It would be far better for campaigners and writers to put their efforts into creating new books or TV programmes where the strong central figure is female – surely an entirely new show would be preferable to a rehash of something which has been going for decades and would always feel second best?

Super heroine

A female super spy, a time-travelling mother or powerful super heroine (am I even allowed to use that word these days?) would be a far better option – and indeed sorely needed.

But in the great scheme of things, getting so hot under the collar about a made-up character is pretty pointless – unless of course you are the big wigs at the UN, who, late last year appointed Wonder Woman an honorary ambassador for the empowerment of women and girls thanks to her many years of portraying the image of a strong female.

The UN was forced into a u-turn on its appointment of Wonder Woman as an honorary U.N. ambassador. Photograph: Getty Images
The UN was forced into a u-turn on its appointment of Wonder Woman as an honorary U.N. ambassador. Photograph: Getty Images

However, following outraged protests and more than 2,000 signatures in an online petition, the bosom-baring, hot-pant wearing one was sacked.

And proper order too – as although the current trend is for celebrities, from Z-list to the red carpet, to bare all their “assets” on social media under the guise of “empowerment”, the scantily dressed Wonder Woman is hardly a good role model for young girls.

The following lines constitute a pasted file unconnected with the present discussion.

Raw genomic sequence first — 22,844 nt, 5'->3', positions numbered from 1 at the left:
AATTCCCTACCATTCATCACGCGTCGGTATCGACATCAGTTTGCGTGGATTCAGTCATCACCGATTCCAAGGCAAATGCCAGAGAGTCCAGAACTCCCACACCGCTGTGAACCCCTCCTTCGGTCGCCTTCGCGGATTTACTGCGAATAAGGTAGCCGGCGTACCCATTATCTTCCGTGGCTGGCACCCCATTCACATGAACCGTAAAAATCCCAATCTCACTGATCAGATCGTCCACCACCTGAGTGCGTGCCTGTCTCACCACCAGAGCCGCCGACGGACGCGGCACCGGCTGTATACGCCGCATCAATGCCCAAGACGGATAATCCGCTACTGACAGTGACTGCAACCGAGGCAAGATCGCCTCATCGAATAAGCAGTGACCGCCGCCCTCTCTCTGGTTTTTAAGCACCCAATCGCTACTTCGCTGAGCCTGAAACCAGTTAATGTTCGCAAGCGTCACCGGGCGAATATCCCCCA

Campaigners should stop trying to change the gender of established male characters and focus on creating exciting role models for the next generation

We are living in very uncertain times and with some of the worlds’ most powerful leaders possessing a questionable attitude towards women, it’s time we stopped focusing on fantasy figures and put more effort into promoting and supporting real live women.

The UN need to find a successful and powerful living woman as ambassador – God knows there are plenty to choose from – and campaigners should stop trying to change the gender of established male characters and instead focus on creating some new and exciting role models for the next generation.

Because let’s face it, we need to teach them to forge their own paths instead of simply following along someone else’s.

The Irish Times Logo
Commenting on The Irish Times has changed. To comment you must now be an Irish Times subscriber.
SUBSCRIBE
GO BACK
Error Image
The account details entered are not currently associated with an Irish Times subscription. Please subscribe to sign in to comment.
Comment Sign In

Forgot password?
The Irish Times Logo
Thank you
You should receive instructions for resetting your password. When you have reset your password, you can Sign In.
The Irish Times Logo
Please choose a screen name. This name will appear beside any comments you post. Your screen name should follow the standards set out in our community standards.
Screen Name Selection

Hello

Please choose a screen name. This name will appear beside any comments you post. Your screen name should follow the standards set out in our community standards.

The Irish Times Logo
Commenting on The Irish Times has changed. To comment you must now be an Irish Times subscriber.
SUBSCRIBE
Forgot Password
Please enter your email address so we can send you a link to reset your password.

Sign In

Your Comments
We reserve the right to remove any content at any time from this Community, including without limitation if it violates the Community Standards. We ask that you report content that you in good faith believe violates the above rules by clicking the Flag link next to the offending comment or by filling out this form. New comments are only accepted for 3 days from the date of publication.